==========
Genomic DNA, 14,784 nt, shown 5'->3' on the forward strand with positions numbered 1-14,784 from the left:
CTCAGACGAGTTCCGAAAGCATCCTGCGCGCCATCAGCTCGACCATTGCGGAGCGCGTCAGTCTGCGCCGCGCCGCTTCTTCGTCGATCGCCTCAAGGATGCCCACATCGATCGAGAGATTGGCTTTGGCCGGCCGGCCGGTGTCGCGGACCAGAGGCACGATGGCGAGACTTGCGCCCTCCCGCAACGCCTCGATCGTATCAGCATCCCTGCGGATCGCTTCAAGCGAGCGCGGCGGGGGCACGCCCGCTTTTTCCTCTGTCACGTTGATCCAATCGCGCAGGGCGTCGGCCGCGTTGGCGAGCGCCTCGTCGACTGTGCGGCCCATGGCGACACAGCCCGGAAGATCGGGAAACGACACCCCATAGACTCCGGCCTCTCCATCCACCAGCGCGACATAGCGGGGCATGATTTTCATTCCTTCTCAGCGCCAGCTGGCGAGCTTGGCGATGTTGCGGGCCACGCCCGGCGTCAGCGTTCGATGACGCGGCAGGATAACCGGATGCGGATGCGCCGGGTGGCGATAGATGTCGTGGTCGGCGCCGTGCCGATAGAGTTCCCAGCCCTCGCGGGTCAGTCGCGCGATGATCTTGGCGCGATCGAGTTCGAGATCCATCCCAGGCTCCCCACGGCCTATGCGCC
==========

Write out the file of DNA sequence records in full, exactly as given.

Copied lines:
Genomic DNA, 14,784 nt, shown 5'->3' on the forward strand with positions numbered 1-14,784 from the left:
CTCAGACGAGTTCCGAAAGCATCCTGCGCGCCATCAGCTCGACCATTGCGGAGCGCGTCAGTCTGCGCCGCGCCGCTTCTTCGTCGATCGCCTCAAGGATGCCCACATCGATCGAGAGATTGGCTTTGGCCGGCCGGCCGGTGTCGCGGACCAGAGGCACGATGGCGAGACTTGCGCCCTCCCGCAACGCCTCGATCGTATCAGCATCCCTGCGGATCGCTTCAAGCGAGCGCGGCGGGGGCACGCCCGCTTTTTCCTCTGTCACGTTGATCCAATCGCGCAGGGCGTCGGCCGCGTTGGCGAGCGCCTCGTCGACTGTGCGGCCCATGGCGACACAGCCCGGAAGATCGGGAAACGACACCCCATAGACTCCGGCCTCTCCATCCACCAGCGCGACATAGCGGGGCATGATTTTCATTCCTTCTCAGCGCCAGCTGGCGAGCTTGGCGATGTTGCGGGCCACGCCCGGCGTCAGCGTTCGATGACGCGGCAGGATAACCGGATGCGGATGCGCCGGGTGGCGATAGATGTCGTGGTCGGCGCCGTGCCGATAGAGTTCCCAGCCCTCGCGGGTCAGTCGCGCGATGATCTTGGCGCGATCGAGTTCGAGATCCATCCCAGGCTCCCCACGGCCTATGCGCC